By Jason A. Smith
Efforts are underway in the Southern Crescent area, to help children and their families, who are affected by autism.
Ryan's Friends, Inc. (RFI), a non-profit corporation based in McDonough, recently launched its Benefits and Services Program for Henry, Clayton and Fayette counties. The program will award grants to families of autistic children, 18 and under, beginning with Henry, and later extending to Clayton and Fayette.
The organization was incorporated in January, and the grant program was developed in February, according to Leo Payne, president of RFI.
"Our mission is to provide benefits and services to families in the Southern Crescent, who have kids with Autism Spectrum Disorders (ASD)," Payne said.
"The benefits and services of RFI include providing financial assistance for the evaluation, testing, education and treatment for persons suffering from an ASD."
Payne said the grants are based on need, and the availability of funds. Each grant application, he said, will go through a 30-60 day evaluation process before funds are awarded.
"We're evaluating grants now, but we have not approved any," he continued. "We expect, in the very near future, to have our first approval for a grant. There are some people who may need $50,000, to send their child to an autism center."
RFI is named for Ryan Kuhn, a Stockbridge 6-year-old, who was diagnosed with an ASD three years ago. Payne said RFI's ultimate goal is to generate enough funds to create an autism treatment center in the Southern Crescent -- most likely in Henry County.
"There are many therapies, treatments and 'cures' for ASD being promoted today," he said. "There have been some levels of success, but equal levels of failure. RFI cannot possibly provide all forms and levels of treatment for ASD. However, RFI will provide funding for certain treatments based on information contained in grant applications from ASD families."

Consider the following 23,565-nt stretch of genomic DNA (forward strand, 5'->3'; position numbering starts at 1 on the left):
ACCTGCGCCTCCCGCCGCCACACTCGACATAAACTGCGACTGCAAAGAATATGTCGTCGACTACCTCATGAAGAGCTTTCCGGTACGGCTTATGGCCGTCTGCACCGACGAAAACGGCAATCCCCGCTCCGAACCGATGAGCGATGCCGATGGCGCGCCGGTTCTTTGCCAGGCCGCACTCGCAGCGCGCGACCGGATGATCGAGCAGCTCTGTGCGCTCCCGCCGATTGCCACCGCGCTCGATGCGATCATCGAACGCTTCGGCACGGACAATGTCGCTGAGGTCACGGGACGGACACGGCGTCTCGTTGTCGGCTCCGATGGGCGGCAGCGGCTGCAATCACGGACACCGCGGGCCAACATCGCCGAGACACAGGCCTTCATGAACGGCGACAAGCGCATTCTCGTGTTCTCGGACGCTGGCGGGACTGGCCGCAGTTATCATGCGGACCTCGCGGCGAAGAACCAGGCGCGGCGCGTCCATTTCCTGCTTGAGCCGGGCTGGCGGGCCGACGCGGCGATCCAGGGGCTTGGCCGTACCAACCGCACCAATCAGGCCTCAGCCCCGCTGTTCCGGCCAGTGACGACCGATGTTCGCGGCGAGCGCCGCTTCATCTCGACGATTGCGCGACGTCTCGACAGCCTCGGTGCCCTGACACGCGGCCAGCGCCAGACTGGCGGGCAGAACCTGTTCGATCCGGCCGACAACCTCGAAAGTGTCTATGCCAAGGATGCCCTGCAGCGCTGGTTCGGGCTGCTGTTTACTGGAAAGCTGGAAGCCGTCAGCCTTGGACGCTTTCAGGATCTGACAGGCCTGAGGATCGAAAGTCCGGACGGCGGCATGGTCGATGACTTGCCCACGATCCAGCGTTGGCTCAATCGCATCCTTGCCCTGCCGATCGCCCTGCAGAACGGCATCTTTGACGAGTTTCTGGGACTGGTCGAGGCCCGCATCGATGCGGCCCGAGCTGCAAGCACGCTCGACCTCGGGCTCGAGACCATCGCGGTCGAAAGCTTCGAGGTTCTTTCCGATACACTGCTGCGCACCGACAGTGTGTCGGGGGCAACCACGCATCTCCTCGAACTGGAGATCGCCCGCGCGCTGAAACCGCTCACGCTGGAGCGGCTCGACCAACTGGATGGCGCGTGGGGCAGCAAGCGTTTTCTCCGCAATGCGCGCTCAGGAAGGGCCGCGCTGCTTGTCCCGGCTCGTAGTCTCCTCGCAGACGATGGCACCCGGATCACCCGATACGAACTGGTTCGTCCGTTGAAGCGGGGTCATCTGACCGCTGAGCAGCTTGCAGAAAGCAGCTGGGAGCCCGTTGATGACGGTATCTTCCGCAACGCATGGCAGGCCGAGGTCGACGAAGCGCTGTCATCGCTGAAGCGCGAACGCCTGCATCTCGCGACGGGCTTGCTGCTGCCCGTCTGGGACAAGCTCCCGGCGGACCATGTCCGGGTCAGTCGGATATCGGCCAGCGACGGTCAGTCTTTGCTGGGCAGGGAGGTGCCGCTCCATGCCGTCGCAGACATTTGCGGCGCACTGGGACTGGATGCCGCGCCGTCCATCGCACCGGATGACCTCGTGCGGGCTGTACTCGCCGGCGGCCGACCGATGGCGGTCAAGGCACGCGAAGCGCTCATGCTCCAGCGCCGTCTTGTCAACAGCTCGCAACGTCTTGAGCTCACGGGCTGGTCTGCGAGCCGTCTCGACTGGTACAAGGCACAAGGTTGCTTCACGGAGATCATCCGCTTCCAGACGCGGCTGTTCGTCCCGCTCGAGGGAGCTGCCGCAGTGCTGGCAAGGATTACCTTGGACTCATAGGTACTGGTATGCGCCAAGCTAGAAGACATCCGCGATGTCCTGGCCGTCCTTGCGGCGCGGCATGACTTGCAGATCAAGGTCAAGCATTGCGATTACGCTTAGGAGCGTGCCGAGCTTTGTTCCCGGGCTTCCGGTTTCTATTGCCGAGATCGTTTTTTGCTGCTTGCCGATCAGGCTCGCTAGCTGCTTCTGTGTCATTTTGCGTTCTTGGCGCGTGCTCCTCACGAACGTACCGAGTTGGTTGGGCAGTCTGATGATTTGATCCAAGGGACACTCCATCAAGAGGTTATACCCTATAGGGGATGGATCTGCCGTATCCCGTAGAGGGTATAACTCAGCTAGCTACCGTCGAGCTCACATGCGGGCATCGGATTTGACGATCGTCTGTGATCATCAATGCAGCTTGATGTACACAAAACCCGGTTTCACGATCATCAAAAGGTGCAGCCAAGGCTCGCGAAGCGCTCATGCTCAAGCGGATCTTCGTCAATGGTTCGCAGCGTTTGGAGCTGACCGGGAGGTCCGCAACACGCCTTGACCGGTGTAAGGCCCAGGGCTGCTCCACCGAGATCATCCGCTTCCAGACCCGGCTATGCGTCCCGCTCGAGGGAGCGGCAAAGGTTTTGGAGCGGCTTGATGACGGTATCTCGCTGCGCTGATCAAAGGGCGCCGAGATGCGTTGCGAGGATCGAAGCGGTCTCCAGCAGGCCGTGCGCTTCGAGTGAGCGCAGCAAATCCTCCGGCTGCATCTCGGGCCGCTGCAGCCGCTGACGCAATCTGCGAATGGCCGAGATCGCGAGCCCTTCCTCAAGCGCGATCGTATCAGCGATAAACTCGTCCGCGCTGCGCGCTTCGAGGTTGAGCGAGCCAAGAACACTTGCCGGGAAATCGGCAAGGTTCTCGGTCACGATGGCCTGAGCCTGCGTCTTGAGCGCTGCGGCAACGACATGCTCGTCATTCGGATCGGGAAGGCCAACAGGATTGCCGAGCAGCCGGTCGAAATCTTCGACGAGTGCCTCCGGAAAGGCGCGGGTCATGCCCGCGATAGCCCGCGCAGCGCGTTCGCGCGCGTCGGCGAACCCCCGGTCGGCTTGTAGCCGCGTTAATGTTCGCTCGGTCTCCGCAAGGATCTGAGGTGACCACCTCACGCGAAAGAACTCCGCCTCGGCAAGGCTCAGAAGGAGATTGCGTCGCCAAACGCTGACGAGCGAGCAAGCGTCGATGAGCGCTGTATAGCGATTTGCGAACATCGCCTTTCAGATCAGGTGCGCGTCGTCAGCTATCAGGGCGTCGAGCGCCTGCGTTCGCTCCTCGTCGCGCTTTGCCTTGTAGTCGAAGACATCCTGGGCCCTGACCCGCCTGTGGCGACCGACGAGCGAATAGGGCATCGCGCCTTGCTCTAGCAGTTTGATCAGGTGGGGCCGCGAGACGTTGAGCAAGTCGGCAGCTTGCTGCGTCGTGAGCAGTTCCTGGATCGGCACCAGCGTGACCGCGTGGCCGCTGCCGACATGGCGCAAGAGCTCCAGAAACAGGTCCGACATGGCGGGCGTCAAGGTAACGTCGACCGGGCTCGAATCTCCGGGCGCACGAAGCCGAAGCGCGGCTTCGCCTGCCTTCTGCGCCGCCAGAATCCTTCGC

Payne added that parents of autistic children often experience a negative impact on their finances, as well as the "shock" of discovering the diagnosis. National statistics also reveal an 80 percent divorce rate among parents of autistic children, he said.
"There's no silver bullet," said Payne. "There's no cure for autism. We'll help the financially stressed families first, because we have the means to ask for that. An autistic child will always be autistic. But, they can be high-functioning, productive members of society."
Payne acknowledged a rise in autism diagnoses in recent years, which he said can be attributed to a rise in awareness by parents and physicians, about its symptoms.
Michelle Law, who works as a parent mentor in the Special Education Department of Henry County Schools, said the presence of autism in a child can often result in financial hardships for the family. "Private insurance companies will limit, or refuse to cover, some of the therapeutic interventions that a child with autism may need," said Law. "Some children with autism are not covered by private insurance, or Medicaid."
Law commended RFI for the "valuable" service it provides, for families with autistic children. "They fill a very big gap in health care locally," she said.
Treatments for autism may include medication, psychiatric counseling, speech therapies and diet plans, according to a recent news release issued by RFI .
All applicants for RFI grants or scholarships, will have to submit an application and meet certain qualifications," the release states. "All applications must be in writing. No verbal applications will be accepted."